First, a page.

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When students and teachers returned to school this year, they were greeted by newly renovated and reimagined teaching and learning spaces in both the Prince Building and the lower lever of the Carlin Building.

The modernized spaces represent the second significant phase of renovations for the Middle School. The first phase took place last summer with renovations to two classrooms in the lower level of Haynes and the creation of an expanded healthcare office for the school nurse to accommodate the needs of the COVID-19 pandemic. Those classrooms were used for MS language classes this past year, but ultimately will be used for MS art classes. The Middle School renovation work will continue into this fall and winter as work crews move into the Allen Building with a goal of completely altering its interior space, alterations that will ultimately make Allen the centerpiece of a significantly expanded Middle School.

Meanwhile the renovated spaces in the lower level of Carlin provide Upper School students with a modern tutoring area and much needed breakout/study spaces.

The goal of all these renovations is to enhance Rivers’s Middle and Upper School programs, making them more conducive to 21st century academic needs, more reflective of the school’s interdisciplinary program, and better suited to collaboration and community-building.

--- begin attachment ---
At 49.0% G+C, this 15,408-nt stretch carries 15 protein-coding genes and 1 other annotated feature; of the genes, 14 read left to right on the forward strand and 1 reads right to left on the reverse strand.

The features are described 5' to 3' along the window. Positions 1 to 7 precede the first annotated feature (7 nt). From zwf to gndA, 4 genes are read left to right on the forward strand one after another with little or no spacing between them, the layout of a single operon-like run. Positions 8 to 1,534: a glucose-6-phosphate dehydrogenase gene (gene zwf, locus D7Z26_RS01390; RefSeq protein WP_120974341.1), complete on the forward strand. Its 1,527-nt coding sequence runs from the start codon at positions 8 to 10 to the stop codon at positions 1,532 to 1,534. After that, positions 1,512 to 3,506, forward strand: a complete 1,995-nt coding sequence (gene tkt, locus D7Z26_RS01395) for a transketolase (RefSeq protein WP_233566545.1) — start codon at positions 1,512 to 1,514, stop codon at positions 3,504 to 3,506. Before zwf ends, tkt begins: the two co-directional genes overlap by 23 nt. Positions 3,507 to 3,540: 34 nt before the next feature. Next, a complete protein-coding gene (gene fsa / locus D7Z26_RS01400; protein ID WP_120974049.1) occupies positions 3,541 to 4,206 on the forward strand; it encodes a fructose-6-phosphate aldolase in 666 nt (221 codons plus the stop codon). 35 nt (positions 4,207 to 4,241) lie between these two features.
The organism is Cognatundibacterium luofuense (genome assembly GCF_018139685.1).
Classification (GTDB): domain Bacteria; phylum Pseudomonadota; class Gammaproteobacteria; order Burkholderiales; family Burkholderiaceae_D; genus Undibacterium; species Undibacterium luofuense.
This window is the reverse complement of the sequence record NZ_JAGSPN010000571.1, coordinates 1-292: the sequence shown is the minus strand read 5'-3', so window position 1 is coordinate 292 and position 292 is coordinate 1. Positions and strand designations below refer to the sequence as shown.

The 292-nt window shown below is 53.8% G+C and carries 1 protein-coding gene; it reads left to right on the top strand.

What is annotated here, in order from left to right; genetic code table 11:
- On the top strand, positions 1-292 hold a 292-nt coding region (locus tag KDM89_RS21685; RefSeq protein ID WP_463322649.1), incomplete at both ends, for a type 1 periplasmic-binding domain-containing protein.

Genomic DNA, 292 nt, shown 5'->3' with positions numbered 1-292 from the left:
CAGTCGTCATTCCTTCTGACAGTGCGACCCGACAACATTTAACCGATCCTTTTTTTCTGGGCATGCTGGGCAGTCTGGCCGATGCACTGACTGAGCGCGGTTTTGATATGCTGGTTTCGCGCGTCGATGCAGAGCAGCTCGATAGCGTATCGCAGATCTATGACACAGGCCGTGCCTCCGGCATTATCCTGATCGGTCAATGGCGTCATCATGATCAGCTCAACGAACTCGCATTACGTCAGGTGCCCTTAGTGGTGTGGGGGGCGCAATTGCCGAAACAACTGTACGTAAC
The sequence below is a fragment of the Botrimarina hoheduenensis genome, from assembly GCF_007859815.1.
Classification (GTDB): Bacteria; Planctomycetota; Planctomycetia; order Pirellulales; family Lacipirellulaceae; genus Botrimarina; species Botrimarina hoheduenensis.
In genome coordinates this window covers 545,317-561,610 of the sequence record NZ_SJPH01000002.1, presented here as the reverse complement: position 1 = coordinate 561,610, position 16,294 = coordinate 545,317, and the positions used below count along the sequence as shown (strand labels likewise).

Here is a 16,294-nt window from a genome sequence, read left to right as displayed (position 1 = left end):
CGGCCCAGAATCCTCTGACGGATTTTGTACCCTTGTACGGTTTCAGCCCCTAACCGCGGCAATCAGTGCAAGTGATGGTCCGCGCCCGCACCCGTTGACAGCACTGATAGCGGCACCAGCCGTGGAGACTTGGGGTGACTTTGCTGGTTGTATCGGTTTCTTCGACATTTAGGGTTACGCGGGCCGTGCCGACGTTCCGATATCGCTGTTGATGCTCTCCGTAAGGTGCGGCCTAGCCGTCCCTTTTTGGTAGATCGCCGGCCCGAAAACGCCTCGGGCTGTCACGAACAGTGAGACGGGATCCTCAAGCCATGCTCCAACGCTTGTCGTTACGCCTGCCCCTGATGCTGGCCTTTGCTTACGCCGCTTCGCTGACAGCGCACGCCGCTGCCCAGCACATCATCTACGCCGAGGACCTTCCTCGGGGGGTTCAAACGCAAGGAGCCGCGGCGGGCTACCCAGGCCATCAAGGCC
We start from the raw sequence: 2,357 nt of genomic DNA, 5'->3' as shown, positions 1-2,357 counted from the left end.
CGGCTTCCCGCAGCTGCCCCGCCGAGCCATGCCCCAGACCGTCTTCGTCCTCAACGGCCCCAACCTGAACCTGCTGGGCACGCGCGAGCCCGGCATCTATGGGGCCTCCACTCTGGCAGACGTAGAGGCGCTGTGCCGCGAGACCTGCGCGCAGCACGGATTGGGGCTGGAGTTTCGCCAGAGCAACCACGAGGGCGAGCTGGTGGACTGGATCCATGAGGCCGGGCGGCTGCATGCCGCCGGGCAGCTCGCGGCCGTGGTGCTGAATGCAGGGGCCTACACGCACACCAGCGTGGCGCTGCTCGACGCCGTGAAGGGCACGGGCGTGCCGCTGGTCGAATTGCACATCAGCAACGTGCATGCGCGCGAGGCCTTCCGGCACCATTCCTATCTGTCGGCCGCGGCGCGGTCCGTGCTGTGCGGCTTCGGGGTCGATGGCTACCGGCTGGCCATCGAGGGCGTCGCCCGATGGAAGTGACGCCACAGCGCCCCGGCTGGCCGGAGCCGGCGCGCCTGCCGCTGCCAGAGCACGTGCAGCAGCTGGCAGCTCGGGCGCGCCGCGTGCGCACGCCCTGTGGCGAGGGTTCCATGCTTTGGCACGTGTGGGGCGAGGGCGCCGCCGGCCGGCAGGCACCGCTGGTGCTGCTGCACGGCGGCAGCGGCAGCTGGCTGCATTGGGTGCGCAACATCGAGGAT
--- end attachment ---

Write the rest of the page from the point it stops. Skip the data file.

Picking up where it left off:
The reconfigured Prince building now houses three classrooms, two of which are 50 percent bigger than the old classrooms and include breakout spaces to allow greater instructional flexibility. The exterior windows have been replaced with high-performance glass that admits plenty of daylight but improves insulation. A refreshed and reconfigured gathering space in the center of the building gives students and teachers an appealing place to convene and collaborate. New finishes, lighting, and furniture give the building a bright, clean look that echoes the feel of The Revers Center.

All told, the total cost of the Middle School renovation will be nearly $9 million, and in the opinion of Head of the Middle School John Bower, it is money well spent.

“I just had a chance to walk through the building and the classrooms are incredibly expansive,” he said, shortly after seeing the renovated spaces for the first time. “Additionally, the versatile furniture allows for a variety of seating configurations, promoting collaborative group work, and the whiteboard walls provide opportunities for students to be up and working actively out of their seats. There's just so much more breathing room. I look forward to seeing how the curriculum comes to life in these spaces that are now appropriately suited for the active Middle School students.”


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